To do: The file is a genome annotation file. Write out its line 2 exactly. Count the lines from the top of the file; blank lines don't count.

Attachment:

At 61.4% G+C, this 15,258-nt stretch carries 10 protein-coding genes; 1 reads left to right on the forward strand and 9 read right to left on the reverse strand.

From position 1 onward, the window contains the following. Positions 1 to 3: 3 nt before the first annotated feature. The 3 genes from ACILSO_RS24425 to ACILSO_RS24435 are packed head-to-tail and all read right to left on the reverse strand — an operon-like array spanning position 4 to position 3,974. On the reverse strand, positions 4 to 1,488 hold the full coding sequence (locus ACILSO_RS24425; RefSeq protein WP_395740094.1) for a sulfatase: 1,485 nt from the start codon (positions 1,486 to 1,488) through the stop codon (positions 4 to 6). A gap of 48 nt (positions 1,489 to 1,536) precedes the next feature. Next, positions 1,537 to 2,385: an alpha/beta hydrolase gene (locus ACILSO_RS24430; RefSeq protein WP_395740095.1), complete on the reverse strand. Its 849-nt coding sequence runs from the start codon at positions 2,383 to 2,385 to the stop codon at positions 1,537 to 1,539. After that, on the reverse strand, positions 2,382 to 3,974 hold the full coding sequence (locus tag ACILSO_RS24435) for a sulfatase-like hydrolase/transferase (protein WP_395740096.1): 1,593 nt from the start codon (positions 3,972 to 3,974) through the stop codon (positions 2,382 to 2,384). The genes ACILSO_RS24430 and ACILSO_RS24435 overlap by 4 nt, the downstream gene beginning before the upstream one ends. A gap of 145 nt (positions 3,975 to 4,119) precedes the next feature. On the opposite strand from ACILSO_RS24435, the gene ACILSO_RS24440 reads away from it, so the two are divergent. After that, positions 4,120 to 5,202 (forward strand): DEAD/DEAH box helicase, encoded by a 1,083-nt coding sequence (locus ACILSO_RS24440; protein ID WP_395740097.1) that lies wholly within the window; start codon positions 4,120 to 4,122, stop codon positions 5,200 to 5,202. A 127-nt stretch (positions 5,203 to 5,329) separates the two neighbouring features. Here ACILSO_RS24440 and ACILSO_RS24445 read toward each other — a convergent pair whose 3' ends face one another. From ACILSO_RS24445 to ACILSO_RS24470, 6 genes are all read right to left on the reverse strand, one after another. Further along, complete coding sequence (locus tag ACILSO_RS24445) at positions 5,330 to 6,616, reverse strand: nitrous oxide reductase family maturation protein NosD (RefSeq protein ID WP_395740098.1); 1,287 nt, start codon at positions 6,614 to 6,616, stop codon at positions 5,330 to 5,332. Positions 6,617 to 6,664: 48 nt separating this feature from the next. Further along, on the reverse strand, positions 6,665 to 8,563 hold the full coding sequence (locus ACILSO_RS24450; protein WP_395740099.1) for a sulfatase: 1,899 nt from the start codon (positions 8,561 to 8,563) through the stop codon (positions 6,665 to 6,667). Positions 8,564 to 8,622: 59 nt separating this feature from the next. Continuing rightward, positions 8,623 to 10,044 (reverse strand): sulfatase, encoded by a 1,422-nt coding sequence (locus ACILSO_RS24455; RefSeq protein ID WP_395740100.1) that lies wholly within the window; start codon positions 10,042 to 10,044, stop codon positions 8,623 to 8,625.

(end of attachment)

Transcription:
From position 1 onward, the window contains the following. Positions 1 to 3: 3 nt before the first annotated feature. The 3 genes from ACILSO_RS24425 to ACILSO_RS24435 are packed head-to-tail and all read right to left on the reverse strand — an operon-like array spanning position 4 to position 3,974. On the reverse strand, positions 4 to 1,488 hold the full coding sequence (locus ACILSO_RS24425; RefSeq protein WP_395740094.1) for a sulfatase: 1,485 nt from the start codon (positions 1,486 to 1,488) through the stop codon (positions 4 to 6). A gap of 48 nt (positions 1,489 to 1,536) precedes the next feature. Next, positions 1,537 to 2,385: an alpha/beta hydrolase gene (locus ACILSO_RS24430; RefSeq protein WP_395740095.1), complete on the reverse strand. Its 849-nt coding sequence runs from the start codon at positions 2,383 to 2,385 to the stop codon at positions 1,537 to 1,539. After that, on the reverse strand, positions 2,382 to 3,974 hold the full coding sequence (locus tag ACILSO_RS24435) for a sulfatase-like hydrolase/transferase (protein WP_395740096.1): 1,593 nt from the start codon (positions 3,972 to 3,974) through the stop codon (positions 2,382 to 2,384). The genes ACILSO_RS24430 and ACILSO_RS24435 overlap by 4 nt, the downstream gene beginning before the upstream one ends. A gap of 145 nt (positions 3,975 to 4,119) precedes the next feature. On the opposite strand from ACILSO_RS24435, the gene ACILSO_RS24440 reads away from it, so the two are divergent. After that, positions 4,120 to 5,202 (forward strand): DEAD/DEAH box helicase, encoded by a 1,083-nt coding sequence (locus ACILSO_RS24440; protein ID WP_395740097.1) that lies wholly within the window; start codon positions 4,120 to 4,122, stop codon positions 5,200 to 5,202. A 127-nt stretch (positions 5,203 to 5,329) separates the two neighbouring features. Here ACILSO_RS24440 and ACILSO_RS24445 read toward each other — a convergent pair whose 3' ends face one another. From ACILSO_RS24445 to ACILSO_RS24470, 6 genes are all read right to left on the reverse strand, one after another. Further along, complete coding sequence (locus tag ACILSO_RS24445) at positions 5,330 to 6,616, reverse strand: nitrous oxide reductase family maturation protein NosD (RefSeq protein ID WP_395740098.1); 1,287 nt, start codon at positions 6,614 to 6,616, stop codon at positions 5,330 to 5,332. Positions 6,617 to 6,664: 48 nt separating this feature from the next. Further along, on the reverse strand, positions 6,665 to 8,563 hold the full coding sequence (locus ACILSO_RS24450; protein WP_395740099.1) for a sulfatase: 1,899 nt from the start codon (positions 8,561 to 8,563) through the stop codon (positions 6,665 to 6,667). Positions 8,564 to 8,622: 59 nt separating this feature from the next. Continuing rightward, positions 8,623 to 10,044 (reverse strand): sulfatase, encoded by a 1,422-nt coding sequence (locus ACILSO_RS24455; RefSeq protein ID WP_395740100.1) that lies wholly within the window; start codon positions 10,042 to 10,044, stop codon positions 8,623 to 8,625.